The second aspect of pride Father spoke of is extreme sensitivity. This is not merely a healthy self-esteem that rejects actual abuse; this is a warped sense that we are positively owed everyone else's good respect, good opinions, and good behavior. The thoughtlessness that leads us to ignore other people's thoughts and feelings is tied to this kind of sensitivity which demands that everyone else around us is permanently focused on our thoughts and feelings. We are thus simultaneously capable of overlooking our absolutely rude behavior while holding friends and family responsible for an unintentional slight; we are likely to hold grudges against them for things much less serious than the kinds of behavior which we expect everyone to accept from us.

Which brings me to Father's third aspect of pride, rationalization. Tied closely to the first two, rationalization allows us to excuse faults in ourselves for which we will all but crucify others. We might, for instance, think of ourselves as the kind of people who arrive fashionably late to a party, but if anyone should insult us by arriving seriously late to one of ours! The rationalization which allows us to do this can also destroy our souls; we may know all of the Commandments, understand what constitutes sin, know the precepts of the Church, etc., but our skill at excusing ourselves for things that might be "sin" for all the "little people" can make us overlook not only mere faults, but actual vices, in ourselves.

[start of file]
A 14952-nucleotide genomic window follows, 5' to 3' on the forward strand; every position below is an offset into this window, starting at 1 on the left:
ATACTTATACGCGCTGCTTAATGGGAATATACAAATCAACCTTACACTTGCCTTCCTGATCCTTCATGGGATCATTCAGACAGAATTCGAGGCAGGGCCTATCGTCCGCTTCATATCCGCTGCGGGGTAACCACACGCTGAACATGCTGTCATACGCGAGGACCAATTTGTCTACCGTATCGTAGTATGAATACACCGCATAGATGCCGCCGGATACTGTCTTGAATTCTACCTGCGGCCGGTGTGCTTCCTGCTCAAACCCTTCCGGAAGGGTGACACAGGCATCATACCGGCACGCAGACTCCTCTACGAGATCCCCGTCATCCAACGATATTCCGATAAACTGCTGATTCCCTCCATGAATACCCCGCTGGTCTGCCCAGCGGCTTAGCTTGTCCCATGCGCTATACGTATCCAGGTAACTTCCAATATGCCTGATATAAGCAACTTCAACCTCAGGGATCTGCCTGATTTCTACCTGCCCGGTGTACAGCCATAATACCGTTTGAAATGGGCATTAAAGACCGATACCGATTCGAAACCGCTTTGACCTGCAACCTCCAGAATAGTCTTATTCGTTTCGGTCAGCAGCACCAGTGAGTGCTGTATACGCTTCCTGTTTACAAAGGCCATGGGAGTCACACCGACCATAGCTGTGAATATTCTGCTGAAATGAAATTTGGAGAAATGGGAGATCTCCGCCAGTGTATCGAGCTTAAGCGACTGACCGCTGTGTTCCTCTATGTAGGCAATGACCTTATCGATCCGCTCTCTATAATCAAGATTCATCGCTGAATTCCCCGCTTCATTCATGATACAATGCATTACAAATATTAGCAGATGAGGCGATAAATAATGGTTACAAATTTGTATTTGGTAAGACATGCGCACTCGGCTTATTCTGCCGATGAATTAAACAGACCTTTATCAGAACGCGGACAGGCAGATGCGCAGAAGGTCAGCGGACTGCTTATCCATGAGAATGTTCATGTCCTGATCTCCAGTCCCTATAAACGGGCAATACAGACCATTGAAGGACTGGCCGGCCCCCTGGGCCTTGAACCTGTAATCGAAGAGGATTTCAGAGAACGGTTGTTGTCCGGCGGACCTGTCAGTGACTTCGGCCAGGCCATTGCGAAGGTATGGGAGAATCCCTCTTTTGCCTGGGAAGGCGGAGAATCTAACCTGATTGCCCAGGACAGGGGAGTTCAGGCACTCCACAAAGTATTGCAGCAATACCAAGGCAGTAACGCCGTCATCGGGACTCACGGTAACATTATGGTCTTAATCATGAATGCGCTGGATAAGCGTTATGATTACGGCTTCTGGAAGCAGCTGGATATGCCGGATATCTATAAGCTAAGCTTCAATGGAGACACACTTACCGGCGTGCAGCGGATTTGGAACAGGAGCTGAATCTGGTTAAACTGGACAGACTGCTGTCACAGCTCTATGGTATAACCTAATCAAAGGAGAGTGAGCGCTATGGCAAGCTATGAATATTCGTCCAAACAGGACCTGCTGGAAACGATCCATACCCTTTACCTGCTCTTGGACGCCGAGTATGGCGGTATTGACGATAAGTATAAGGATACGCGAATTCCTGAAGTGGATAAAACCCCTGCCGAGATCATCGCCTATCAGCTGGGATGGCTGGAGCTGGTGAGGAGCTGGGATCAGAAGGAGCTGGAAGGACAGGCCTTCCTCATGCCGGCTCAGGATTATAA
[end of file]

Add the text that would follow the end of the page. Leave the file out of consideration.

I haven't written one of these fictional conversations in a while, but it seems to me that it is possible to illustrate what Father means by showing an example of a ridiculously exaggerated encounter between Aunt Superbia and her niece, Alma:

"Alma, you're late. I told you to meet me here at precisely 3:00, and it's at least five past three now," the silver-haired woman of imposing size said crossly, pushing her large shopping bag under the antique store's tea table so that it was seriously in the way of the small nervous woman who sat opposite her.

"I'm sorry, Aunt Superbia," Alma replied, drawing her feet away from the shopping bag. "I thought we weren't meeting until next week, so I..."

"I told you on Sunday that my Ladies' Guild meeting was moved to next week," the other woman interrupted curtly. "I should have thought that even someone as bird-witted as you are could have realized that our meeting would have to be moved. If I hadn't called you an hour ago I suppose you wouldn't have come at all."

"Well, I..."

"Mind that shopping bag! I've bought the perfect replacement for that antique lamp that got broken, thanks to that careless woman the cleaning service sent over..."

"I thought you broke it, Aunt Superbia," Alma murmured, moving her feet even farther under her chair.

"You know perfectly well that it wouldn't have gotten broken if that idiot hadn't moved it two inches away from the center of the end table," the older woman said acidly. "I'm not accustomed to my things being moved out of place." She sipped the tea in front of her, and placed the teacup back into its painted saucer with an audible clink. "Not all of us are as slapdash in our housekeeping as you, Alma," she added with a grim smile. "I suppose you think it's your duty as an artist to keep everything in your apartment in a constant state of chaos, but I don't find that appealing at all."